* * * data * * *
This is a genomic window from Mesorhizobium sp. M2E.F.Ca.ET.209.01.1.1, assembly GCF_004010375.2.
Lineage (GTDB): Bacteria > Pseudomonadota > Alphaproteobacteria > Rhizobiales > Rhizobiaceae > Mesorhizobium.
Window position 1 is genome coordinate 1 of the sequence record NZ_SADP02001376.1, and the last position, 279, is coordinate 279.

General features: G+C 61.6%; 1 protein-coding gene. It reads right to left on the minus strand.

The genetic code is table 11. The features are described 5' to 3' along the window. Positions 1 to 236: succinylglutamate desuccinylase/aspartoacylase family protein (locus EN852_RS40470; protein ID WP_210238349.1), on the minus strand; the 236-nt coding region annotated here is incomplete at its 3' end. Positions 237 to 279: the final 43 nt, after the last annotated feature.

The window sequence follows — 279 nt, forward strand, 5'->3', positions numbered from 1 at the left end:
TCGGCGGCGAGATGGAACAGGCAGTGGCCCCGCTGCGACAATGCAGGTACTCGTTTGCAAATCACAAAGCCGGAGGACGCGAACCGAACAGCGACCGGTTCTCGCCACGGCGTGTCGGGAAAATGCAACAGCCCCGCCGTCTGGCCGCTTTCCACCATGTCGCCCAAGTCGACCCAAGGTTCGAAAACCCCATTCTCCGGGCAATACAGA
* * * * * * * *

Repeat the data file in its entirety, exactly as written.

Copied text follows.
This is a genomic window from Mesorhizobium sp. M2E.F.Ca.ET.209.01.1.1, assembly GCF_004010375.2.
Lineage (GTDB): Bacteria > Pseudomonadota > Alphaproteobacteria > Rhizobiales > Rhizobiaceae > Mesorhizobium.
Window position 1 is genome coordinate 1 of the sequence record NZ_SADP02001376.1, and the last position, 279, is coordinate 279.

General features: G+C 61.6%; 1 protein-coding gene. It reads right to left on the minus strand.

The genetic code is table 11. The features are described 5' to 3' along the window. Positions 1 to 236: succinylglutamate desuccinylase/aspartoacylase family protein (locus EN852_RS40470; protein ID WP_210238349.1), on the minus strand; the 236-nt coding region annotated here is incomplete at its 3' end. Positions 237 to 279: the final 43 nt, after the last annotated feature.

The window sequence follows — 279 nt, forward strand, 5'->3', positions numbered from 1 at the left end:
TCGGCGGCGAGATGGAACAGGCAGTGGCCCCGCTGCGACAATGCAGGTACTCGTTTGCAAATCACAAAGCCGGAGGACGCGAACCGAACAGCGACCGGTTCTCGCCACGGCGTGTCGGGAAAATGCAACAGCCCCGCCGTCTGGCCGCTTTCCACCATGTCGCCCAAGTCGACCCAAGGTTCGAAAACCCCATTCTCCGGGCAATACAGA